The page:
David Bourget (Western Ontario)
David Chalmers (ANU, NYU)
Rafael De Clercq
Ezio Di Nucci
Jack Alan Reynolds
Learn more about PhilPapers
Philosophy of Science 58 (4):523-552 (1991)
While many philosophers of science have accorded special evidential significance to tests whose results are "novel facts", there continues to be disagreement over both the definition of novelty and why it should matter. The view of novelty favored by Giere, Lakatos, Worrall and many others is that of use-novelty: An accordance between evidence e and hypothesis h provides a genuine test of h only if e is not used in h's construction. I argue that what lies behind the intuition that novelty matters is the deeper intuition that severe tests matter. I set out a criterion of severity akin to the notion of a test's power in Neyman-Pearson statistics. I argue that tests which are use-novel may fail to be severe, and tests that are severe may fail to be use-novel. I discuss the 1919 eclipse data as a severe test of Einstein's law of gravity
|Keywords||No keywords specified (fix it)|
|Categories||categorize this paper)|
Setup an account with your affiliations in order to access resources via your University's proxy server
Configure custom proxy (use this if your affiliation does not provide a proxy)
|Through your library|
References found in this work BETA
No references found.
Citations of this work BETA
Jacqueline Anne Sullivan (2009). The Multiplicity of Experimental Protocols: A Challenge to Reductionist and Non-Reductionist Models of the Unity of Neuroscience. Synthese 167 (3):511-539.
David Harker (2008). On the Predilections for Predictions. British Journal for the Philosophy of Science 59 (3):429-453.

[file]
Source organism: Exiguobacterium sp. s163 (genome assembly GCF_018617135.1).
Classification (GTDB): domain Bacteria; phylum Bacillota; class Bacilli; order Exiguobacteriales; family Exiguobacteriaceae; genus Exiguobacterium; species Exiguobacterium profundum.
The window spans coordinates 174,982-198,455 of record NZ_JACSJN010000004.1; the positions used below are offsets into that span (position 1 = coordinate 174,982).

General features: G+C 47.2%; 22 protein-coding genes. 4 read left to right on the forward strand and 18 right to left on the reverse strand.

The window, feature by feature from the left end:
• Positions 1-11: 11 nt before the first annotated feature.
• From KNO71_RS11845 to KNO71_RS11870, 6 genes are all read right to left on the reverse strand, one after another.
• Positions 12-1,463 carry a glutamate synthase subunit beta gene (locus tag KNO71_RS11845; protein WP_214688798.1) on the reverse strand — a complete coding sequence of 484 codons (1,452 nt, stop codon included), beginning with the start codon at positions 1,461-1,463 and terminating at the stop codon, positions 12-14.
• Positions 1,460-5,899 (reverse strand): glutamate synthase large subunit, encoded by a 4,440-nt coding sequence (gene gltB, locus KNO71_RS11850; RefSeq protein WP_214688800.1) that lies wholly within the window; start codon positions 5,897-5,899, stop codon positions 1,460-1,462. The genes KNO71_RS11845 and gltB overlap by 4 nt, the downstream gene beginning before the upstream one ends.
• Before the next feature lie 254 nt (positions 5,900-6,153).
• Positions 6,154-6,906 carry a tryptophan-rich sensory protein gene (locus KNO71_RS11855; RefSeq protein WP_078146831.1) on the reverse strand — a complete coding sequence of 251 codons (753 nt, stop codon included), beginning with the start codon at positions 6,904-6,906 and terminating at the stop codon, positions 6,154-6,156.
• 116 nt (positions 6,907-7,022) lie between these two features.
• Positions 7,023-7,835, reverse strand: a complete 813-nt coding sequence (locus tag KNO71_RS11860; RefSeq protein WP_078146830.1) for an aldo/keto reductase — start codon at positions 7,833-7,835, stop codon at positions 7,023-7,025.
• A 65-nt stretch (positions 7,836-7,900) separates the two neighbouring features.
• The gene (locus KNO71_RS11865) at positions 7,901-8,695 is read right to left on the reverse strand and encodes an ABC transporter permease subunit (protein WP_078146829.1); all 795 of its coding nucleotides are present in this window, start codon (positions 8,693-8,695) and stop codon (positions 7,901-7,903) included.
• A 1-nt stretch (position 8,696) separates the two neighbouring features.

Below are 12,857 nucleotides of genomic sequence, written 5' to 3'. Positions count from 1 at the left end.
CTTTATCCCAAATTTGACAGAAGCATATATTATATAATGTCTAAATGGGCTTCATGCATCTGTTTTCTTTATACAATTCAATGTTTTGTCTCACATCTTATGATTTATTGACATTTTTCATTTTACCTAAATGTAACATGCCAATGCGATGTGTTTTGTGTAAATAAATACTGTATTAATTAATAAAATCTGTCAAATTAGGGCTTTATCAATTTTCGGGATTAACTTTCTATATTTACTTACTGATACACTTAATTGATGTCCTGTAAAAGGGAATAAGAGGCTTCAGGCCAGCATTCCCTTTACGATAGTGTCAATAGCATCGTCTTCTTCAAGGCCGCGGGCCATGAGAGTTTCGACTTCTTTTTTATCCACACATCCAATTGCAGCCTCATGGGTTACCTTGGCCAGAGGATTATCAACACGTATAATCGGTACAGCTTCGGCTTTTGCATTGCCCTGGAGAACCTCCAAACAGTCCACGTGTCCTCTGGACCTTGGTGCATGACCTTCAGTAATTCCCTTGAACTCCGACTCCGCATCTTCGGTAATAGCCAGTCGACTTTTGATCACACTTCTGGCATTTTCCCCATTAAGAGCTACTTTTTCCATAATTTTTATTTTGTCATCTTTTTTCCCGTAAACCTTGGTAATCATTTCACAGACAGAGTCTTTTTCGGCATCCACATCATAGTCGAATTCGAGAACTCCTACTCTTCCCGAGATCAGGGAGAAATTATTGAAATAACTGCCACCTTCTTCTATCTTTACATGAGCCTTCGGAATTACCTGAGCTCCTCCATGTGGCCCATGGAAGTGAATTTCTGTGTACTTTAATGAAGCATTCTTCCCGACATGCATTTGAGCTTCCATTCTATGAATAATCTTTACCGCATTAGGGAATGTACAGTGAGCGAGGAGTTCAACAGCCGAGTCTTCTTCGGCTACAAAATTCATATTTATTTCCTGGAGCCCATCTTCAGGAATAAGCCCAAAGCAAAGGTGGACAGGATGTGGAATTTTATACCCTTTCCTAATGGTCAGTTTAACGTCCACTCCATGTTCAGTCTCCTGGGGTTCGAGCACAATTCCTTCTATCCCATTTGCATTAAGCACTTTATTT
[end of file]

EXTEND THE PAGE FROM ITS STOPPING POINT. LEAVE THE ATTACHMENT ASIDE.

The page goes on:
Samuel Schindler (2014). Novelty, Coherence, and Mendeleev’s Periodic Table. Studies in History and Philosophy of Science Part A 45 (1):62-69.
Gerhard Schurz (2014). Bayesian Pseudo-Confirmation, Use-Novelty, and Genuine Confirmation. Studies in History and Philosophy of Science Part A 45 (1):87-96.
Aris Spanos (2007). Curve Fitting, the Reliability of Inductive Inference, and the Error-Statistical Approach. Philosophy of Science 74 (5):1046-1066.
Similar books and articles
Robin Giles (1979). The Concept of a Proposition in Classical and Quantum Physics. Studia Logica 38 (4):337 - 353.
Deborah G. Mayo (2008). How to Discount Double-Counting When It Counts: Some Clarifications. British Journal for the Philosophy of Science 59 (4):857-879.
Deborah G. Mayo (1992). Did Pearson Reject the Neyman-Pearson Philosophy of Statistics? Synthese 90 (2):233 - 262.
Deborah G. Mayo (1997). Severe Tests, Arguing From Error, and Methodological Underdetermination. Philosophical Studies 86 (3):243-266.
Darrell P. Rowbottom (2008). The Big Test of Corroboration. International Studies in the Philosophy of Science 22 (3):293 – 302.
Kent W. Staley (1996). Novelty, Severity, and History in the Testing of Hypotheses: The Case of the Top Quark. Philosophy of Science 63 (3):255.
Deborah G. Mayo (1985). Behavioristic, Evidentialist, and Learning Models of Statistical Testing. Philosophy of Science 52 (4):493-516.
G. R. (2003). Novelty and the 1919 Eclipse Experiments. Studies in History and Philosophy of Science Part B 34 (1):107-129.
Tetsuji Iseda (1999). Use-Novelty, Severity, and a Systematic Neglect of Relevant Alternatives. Philosophy of Science 66 (3):413.
Deborah G. Mayo & Aris Spanos (2006). Severe Testing as a Basic Concept in a Neyman–Pearson Philosophy of Induction. British Journal for the Philosophy of Science 57 (2):323-357.
Added to index2009-01-28
Total downloads32 ( #124,947 of 1,907,067 )
Recent downloads (6 months)3 ( #277,075 of 1,907,067 )
How can I increase my downloads?